The counter at Cumberland Food Company, which sells breakfast and lunch.
Photo by Aimsel Ponti

On a recent Friday, I wound my way to Cumberland Center for a spur-of-the-moment solo lunch outing. Little did I know I would experience not only a delicious meal but a slice of small-town life that was charming and welcoming.

Cumberland Food Company opened about three years ago but was completely new to me. It’s at a busy (in a fairly loose sense of the word) intersection in Cumberland Center in a sprawling white house with tons of parking and a seasonal outdoor seating area.

I felt at ease immediately upon entering the multiroom space with exposed wooden beams and plenty of natural light.

The menu isn’t huge, but I always appreciate a place that doesn’t try to do too many things. On the breakfast front, there are egg sandwiches, pancakes and a section called “toasted things” that includes bagels, English muffins, biscuits and bread, including gluten-free options. There was also a swoon-inducing array of other baked goods available.

I, however, was there for lunch, and while I briefly debated the Kitchen Sink Cobb (mixed lettuce, local chicken breast, bacon, blue cheese, hard-boiled egg, tomato and herb vinaigrette dressing for $14) and the classic BLT (house mayo, North County bacon, tomato and romaine for $8), what really caught my eye was that day’s specials menu.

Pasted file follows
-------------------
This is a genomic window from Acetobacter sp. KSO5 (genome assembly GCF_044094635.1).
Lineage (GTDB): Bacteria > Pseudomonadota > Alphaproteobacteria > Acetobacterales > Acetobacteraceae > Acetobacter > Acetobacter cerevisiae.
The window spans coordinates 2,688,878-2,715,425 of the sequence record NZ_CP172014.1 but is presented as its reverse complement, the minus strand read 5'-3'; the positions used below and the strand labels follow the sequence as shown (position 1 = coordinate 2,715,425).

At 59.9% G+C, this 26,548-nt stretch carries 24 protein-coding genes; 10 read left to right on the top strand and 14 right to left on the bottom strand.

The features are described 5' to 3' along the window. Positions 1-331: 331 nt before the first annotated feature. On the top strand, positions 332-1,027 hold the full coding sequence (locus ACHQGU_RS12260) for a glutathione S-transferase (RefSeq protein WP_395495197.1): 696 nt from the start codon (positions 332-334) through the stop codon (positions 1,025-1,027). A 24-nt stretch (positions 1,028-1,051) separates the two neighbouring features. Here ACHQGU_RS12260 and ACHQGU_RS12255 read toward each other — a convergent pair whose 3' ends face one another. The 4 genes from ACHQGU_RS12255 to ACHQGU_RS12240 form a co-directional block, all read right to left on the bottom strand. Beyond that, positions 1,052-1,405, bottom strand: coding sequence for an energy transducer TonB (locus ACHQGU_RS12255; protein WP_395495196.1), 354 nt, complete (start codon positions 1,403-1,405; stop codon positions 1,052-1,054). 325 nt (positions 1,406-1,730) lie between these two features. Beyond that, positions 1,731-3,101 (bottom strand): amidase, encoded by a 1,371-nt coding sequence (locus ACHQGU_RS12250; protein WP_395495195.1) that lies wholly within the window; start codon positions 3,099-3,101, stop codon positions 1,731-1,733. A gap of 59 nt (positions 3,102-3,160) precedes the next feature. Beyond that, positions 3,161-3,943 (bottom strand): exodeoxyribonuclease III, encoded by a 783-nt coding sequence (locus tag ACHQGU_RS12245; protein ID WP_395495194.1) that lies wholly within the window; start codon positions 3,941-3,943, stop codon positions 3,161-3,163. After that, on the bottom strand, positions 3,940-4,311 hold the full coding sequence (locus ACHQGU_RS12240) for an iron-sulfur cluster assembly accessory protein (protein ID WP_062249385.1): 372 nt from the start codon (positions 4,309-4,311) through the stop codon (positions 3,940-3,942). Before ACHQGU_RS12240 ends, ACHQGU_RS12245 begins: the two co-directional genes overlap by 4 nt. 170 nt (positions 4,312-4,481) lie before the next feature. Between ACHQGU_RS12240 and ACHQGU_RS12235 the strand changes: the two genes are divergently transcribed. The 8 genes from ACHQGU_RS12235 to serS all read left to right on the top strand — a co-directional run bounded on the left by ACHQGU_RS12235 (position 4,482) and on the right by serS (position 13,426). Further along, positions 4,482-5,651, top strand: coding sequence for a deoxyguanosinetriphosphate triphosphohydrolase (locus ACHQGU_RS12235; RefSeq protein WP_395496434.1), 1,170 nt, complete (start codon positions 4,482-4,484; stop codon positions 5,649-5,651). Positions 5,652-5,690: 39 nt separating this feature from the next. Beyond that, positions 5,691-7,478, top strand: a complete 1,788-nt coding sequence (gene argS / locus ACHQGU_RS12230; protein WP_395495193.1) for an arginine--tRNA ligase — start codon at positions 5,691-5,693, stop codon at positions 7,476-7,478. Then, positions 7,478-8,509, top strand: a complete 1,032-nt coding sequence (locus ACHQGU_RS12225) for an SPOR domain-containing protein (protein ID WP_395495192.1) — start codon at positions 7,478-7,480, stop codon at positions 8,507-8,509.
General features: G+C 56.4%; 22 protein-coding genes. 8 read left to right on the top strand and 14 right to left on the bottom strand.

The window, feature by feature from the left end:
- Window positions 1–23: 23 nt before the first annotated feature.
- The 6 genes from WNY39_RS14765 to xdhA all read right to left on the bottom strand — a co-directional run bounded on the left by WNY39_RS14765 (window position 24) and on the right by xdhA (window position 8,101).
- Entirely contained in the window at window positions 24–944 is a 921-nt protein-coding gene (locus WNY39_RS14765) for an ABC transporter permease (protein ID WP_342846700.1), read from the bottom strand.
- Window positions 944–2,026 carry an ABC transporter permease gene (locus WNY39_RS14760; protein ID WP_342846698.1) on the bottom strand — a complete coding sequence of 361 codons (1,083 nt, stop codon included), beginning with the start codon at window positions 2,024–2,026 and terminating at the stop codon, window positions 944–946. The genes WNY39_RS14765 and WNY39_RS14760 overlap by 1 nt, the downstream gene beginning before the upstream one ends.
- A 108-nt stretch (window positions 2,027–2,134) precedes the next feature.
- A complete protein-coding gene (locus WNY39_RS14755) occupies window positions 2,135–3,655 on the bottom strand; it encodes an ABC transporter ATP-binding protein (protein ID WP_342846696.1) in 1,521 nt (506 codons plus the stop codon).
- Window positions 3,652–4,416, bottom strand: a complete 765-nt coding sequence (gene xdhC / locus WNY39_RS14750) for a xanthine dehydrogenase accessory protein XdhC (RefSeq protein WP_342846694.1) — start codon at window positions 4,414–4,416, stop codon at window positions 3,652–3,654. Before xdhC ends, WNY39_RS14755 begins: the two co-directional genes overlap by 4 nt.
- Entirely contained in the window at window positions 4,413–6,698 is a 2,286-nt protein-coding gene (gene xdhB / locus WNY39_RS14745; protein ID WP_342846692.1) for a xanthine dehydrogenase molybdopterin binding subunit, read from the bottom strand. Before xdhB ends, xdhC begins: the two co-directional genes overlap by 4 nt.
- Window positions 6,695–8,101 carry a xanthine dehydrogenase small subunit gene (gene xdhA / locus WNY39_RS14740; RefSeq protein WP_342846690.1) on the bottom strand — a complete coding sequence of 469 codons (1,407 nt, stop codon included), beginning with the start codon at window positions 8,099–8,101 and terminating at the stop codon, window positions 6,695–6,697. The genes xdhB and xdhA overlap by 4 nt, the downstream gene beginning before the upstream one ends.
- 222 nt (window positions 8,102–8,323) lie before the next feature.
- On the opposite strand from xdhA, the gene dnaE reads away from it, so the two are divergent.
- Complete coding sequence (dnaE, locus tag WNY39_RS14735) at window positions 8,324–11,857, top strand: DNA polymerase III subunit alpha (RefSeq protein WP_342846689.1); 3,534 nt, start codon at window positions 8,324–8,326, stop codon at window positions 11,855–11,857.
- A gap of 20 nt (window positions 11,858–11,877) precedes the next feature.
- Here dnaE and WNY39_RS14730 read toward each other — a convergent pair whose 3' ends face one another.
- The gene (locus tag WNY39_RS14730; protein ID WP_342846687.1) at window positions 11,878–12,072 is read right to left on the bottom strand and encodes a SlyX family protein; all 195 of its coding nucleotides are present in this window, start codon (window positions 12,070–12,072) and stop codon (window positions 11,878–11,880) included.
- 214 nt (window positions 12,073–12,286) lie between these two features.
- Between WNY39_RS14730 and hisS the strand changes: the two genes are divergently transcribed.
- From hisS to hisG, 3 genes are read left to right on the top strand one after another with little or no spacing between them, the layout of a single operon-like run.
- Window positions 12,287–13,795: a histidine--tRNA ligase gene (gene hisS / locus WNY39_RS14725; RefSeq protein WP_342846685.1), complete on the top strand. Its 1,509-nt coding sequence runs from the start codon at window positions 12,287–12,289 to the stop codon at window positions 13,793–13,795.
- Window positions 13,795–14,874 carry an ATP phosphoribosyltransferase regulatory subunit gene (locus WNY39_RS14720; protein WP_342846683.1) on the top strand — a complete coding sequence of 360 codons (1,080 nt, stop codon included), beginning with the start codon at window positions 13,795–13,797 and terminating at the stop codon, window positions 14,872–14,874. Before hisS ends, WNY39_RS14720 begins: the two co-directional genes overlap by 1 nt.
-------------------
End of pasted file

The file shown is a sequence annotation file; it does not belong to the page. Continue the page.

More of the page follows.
The restaurant had sold out of the savory butternut squash pie – an indication that it was delicious – and I thought long and hard about A Grown-Up’s Grilled Cheese (Canadian bacon and slow-cooked apple with Vermont cheddar cheese on pullman bread for $9). There was also offered a lamb and pecan sausage sandwich (with pickled apples and muenster cheese on a toasted ciabatta for $11).

The Flap Top chicken sandwich at Cumberland Food Company.  Photo by Aimsel Ponti

In the end, I opted for something that would actually get a few vegetables into my body but in a most delightful way. The Flat Top chicken sandwich was served on toasted ciabatta with goat cheese and bread-and-butter zucchini ($10). Paired with a can of Polar seltzer and a bag of Fox chips, this was a perfect lunch. The sandwich had some of the freshest chicken I’ve had in a while and plenty of the pickled zucchini. It was hearty, toasted to a perfect, gentle warmth and good to the last morsel.

I sat at a high counter by a window and, while I ate, overhead snippets of a conversation at the table near me about someone’s recent trip abroad. I also heard the sounds of children from another seating area and occasionally saw a tiny tot flit about near me. It was obvious that Cumberland Food Company is a hangout for locals and an anchor of the town.

On my way out, I spent $2 on a good-sized chocolate chip cookie to go and put it in my bag. Several hours later at home, I remembered it was there and gifted it to my spouse. A formidable baker, she’s not always easy to please, but she gave this cookie high marks, noting in particular that it was lighter than most, which she appreciated.

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